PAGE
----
In this policy brief the authors focus on empirical findings, theoretical insights, and promising measures that may inform further policy action addressing the disproportionately high level of ESL among youth with a migrant background. The following three questions structure the content of this brief:

1/ What can be learned from empirical research on ESL among migrant youth?

2/ What features of national and regional education system can prevent ESL among migrant youth?

3/ What specific settings are promising for the implementation of measures to prevent, intervene in, and compensate for ESL among migrant youth? 

The thematically focused SIRIUS Policy Brief is available here

Refugee children in education in Europe. How to prevent a lost generation?

Refugee children in education in Europe - how to prevent a lost generation

In the policy brief we will show what refugee children need to be successful in school. We identified six major school arrangements that affect school success.

  1. Free of costs pre-school places for the youngest refugee children to start to learn the second language early.
  2. Sustained second language programs should be available from pre-school until upper-secondary school to accommodate children from all age groups. Teachers should get up-to-date second language teacher training and especially developed materials and methods.
  3. For 16+ and 18+ students: Education should be available also after compulsory schooling (for instance adult education) if we want to prevent a lost generation. Stopping or only providing limited access to education beyond compulsory schooling is highly disruptive.
  4. Short introductory classes, after which students are immersed into regular classes. Being placed for one or two years in welcome classes or international classes is detrimental to school success. Introductory classes should be connected to all secondary school levels (not just vocational education).
  5. Additional support teachers should be assigned to follow up on children’s needs.
  6. Direct access to English Master programs for students holding a BA, comparable to international students.

An integrated approach is key, where these arrangements are linked together (See also the recommendations of European Commission Report: Study for educational support for newly arrived migrants, PPMI 2013). For example, short introductory programs can only be successful when combined with sustained second language support.

This policy brief is mainly focused on education measures, however other policies and factors that have an impact on the education chances and outcomes of refugee children and youngsters.

The thematically focused SIRIUS Policy Brief is available here.

School Leaders – Advocates for Refugee and Migrants Students

School leaders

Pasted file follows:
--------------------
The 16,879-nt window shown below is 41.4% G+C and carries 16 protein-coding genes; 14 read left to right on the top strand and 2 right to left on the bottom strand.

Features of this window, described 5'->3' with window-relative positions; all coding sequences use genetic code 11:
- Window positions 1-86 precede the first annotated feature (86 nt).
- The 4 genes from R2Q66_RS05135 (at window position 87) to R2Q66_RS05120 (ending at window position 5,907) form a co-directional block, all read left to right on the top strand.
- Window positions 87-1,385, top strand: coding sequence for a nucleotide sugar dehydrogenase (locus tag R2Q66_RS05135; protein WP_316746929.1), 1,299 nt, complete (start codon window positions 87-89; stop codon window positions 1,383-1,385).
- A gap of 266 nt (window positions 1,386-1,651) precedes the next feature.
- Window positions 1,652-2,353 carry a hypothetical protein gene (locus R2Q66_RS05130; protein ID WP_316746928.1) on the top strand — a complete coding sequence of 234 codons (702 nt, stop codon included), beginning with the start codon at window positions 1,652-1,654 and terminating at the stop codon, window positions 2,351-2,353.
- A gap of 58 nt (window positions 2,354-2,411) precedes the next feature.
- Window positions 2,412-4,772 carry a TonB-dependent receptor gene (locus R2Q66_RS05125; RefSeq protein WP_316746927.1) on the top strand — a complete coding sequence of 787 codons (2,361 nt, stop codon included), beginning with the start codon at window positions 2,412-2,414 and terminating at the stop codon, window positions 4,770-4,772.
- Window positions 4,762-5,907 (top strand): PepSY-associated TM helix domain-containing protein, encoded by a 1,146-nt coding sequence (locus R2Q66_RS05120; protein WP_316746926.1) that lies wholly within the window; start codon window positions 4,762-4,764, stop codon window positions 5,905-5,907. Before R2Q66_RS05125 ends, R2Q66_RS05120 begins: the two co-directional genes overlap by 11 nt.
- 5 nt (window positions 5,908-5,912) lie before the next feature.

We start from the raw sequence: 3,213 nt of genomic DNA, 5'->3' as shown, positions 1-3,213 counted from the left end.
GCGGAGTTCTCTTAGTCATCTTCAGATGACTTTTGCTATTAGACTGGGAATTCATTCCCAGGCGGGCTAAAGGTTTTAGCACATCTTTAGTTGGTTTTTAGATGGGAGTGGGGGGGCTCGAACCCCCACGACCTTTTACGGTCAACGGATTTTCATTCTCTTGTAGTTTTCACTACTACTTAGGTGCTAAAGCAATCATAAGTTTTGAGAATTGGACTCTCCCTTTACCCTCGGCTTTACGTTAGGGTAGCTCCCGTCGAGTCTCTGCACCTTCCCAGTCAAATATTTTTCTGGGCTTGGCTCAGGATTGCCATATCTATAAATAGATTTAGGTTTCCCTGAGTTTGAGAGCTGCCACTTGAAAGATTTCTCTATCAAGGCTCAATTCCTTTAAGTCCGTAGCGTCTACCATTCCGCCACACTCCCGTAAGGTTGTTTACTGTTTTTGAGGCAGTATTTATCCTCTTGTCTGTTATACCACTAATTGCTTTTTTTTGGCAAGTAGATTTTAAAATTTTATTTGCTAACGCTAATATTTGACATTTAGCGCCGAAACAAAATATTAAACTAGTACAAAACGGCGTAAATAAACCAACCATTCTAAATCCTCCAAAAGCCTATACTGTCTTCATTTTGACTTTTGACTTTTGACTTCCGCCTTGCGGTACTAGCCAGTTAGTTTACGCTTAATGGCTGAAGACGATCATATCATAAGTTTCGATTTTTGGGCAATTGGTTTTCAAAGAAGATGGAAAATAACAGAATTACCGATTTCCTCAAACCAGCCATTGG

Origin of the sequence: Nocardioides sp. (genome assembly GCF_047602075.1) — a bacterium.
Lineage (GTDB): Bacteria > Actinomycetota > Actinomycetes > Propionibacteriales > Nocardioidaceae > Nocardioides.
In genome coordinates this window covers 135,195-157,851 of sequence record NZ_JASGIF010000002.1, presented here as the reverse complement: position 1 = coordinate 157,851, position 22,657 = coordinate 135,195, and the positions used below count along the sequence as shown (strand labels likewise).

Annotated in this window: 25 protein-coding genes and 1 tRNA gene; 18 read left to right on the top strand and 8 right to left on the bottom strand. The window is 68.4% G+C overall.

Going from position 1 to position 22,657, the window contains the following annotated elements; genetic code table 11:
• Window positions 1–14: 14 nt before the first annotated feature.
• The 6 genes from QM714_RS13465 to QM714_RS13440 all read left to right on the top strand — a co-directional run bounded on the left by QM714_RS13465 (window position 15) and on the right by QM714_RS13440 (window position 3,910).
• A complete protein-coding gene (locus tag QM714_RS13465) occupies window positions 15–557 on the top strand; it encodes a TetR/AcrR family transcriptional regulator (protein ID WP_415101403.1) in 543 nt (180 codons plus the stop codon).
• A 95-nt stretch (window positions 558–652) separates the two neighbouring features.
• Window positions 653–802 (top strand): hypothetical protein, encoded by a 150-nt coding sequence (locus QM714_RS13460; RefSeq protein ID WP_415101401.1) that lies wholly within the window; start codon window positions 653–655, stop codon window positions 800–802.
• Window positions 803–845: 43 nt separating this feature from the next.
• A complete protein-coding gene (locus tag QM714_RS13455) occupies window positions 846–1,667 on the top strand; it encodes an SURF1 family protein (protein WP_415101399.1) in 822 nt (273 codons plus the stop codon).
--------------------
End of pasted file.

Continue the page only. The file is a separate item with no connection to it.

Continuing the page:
SIRIUS Policy Network on Migrant Education has since 2012 debated and researched policy priorities for migrant education and inclusion. Although its research did not specifically zoom in on the roles and responsibilities of the School leaders in this regards, the SIRIUS Agenda for Migrant Education in Europe (2014) outlines specific recommendations regarding the school leaders. The further exploration within the network and its experts and consultation with relevant other stakeholders from European Policy Network on School Leadership (EPNoSL) shines more light on the key roles school leaders have in implementing migrant and refugee education policy. With this Policy Brief SIRIUS attempts to highlight the school leaders as advocates for refugee and migrant students, agents of inclusiveness and social justice and focus on the role of school leaders in the implementation of refugee and migrant education policy as well as provide policy makers with recommendations on how to best support school leaders.

The thematically focused SIRIUS Policy Brief is available here.



Regional Policy Paper

Migrant Education Opportunities in the Baltic States: strong dependence on the level of school preparedness

Baltic states policy paperThe purpose of this policy paper is to explore the national policy measures related to pupils with a migrant background in the three Baltic States: Estonia, Latvia and Lithuania. The paper aims to identify similarities of policy responses to specific educational needs related to migrant background and point out the differences in approaches, bringing forward the examples of successful practice. The paper serves as an overview of the topic in the Baltic region, which aims to enable mutual learning and inspire the development of most effective strategies in order to shape education policies towards greater inclusiveness to respond to the diverse needs of the learners.